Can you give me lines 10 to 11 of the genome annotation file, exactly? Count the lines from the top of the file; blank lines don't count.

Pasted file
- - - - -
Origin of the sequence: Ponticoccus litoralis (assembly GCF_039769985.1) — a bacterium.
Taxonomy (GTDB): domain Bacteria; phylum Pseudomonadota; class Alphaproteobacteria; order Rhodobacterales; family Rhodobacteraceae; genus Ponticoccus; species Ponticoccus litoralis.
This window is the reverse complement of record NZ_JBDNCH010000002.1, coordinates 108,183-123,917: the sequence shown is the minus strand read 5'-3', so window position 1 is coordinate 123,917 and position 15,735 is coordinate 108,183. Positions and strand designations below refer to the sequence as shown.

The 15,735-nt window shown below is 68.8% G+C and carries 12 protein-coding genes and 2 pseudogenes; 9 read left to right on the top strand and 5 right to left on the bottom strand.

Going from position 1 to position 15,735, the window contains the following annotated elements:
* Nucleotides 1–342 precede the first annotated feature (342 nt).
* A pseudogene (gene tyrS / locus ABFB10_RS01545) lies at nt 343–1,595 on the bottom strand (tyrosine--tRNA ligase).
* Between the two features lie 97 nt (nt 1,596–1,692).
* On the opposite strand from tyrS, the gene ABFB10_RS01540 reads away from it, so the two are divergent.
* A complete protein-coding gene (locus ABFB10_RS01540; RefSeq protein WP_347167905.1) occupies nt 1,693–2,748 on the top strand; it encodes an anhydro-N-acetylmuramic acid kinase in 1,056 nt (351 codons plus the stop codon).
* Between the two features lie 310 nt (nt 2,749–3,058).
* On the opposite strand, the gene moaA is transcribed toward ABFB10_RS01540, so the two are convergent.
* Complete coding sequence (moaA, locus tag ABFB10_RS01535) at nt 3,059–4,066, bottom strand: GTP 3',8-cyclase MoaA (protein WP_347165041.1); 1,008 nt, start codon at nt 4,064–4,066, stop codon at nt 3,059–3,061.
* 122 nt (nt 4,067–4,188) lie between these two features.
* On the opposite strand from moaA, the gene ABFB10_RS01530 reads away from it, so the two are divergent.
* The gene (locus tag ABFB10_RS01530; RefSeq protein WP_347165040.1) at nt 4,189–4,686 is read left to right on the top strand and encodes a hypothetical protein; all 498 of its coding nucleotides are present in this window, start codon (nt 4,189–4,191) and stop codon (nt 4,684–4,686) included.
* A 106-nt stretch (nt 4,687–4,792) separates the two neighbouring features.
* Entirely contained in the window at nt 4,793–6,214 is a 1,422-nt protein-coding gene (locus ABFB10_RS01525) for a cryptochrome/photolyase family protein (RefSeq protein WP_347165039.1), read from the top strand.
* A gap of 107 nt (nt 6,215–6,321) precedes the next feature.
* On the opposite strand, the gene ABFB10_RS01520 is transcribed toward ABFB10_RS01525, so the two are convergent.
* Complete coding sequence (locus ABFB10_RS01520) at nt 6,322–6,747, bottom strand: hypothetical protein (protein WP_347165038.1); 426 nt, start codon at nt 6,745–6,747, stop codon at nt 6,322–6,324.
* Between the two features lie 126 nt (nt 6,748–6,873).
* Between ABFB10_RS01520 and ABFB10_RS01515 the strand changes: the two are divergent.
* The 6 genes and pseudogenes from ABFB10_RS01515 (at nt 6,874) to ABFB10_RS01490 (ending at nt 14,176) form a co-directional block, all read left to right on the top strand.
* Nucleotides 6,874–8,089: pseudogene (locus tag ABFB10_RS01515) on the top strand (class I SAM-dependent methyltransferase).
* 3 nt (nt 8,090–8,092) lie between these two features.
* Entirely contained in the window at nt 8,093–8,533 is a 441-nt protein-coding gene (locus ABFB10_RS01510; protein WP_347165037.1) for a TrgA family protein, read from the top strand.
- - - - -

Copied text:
* A complete protein-coding gene (locus ABFB10_RS01540; RefSeq protein WP_347167905.1) occupies nt 1,693–2,748 on the top strand; it encodes an anhydro-N-acetylmuramic acid kinase in 1,056 nt (351 codons plus the stop codon).
* Between the two features lie 310 nt (nt 2,749–3,058).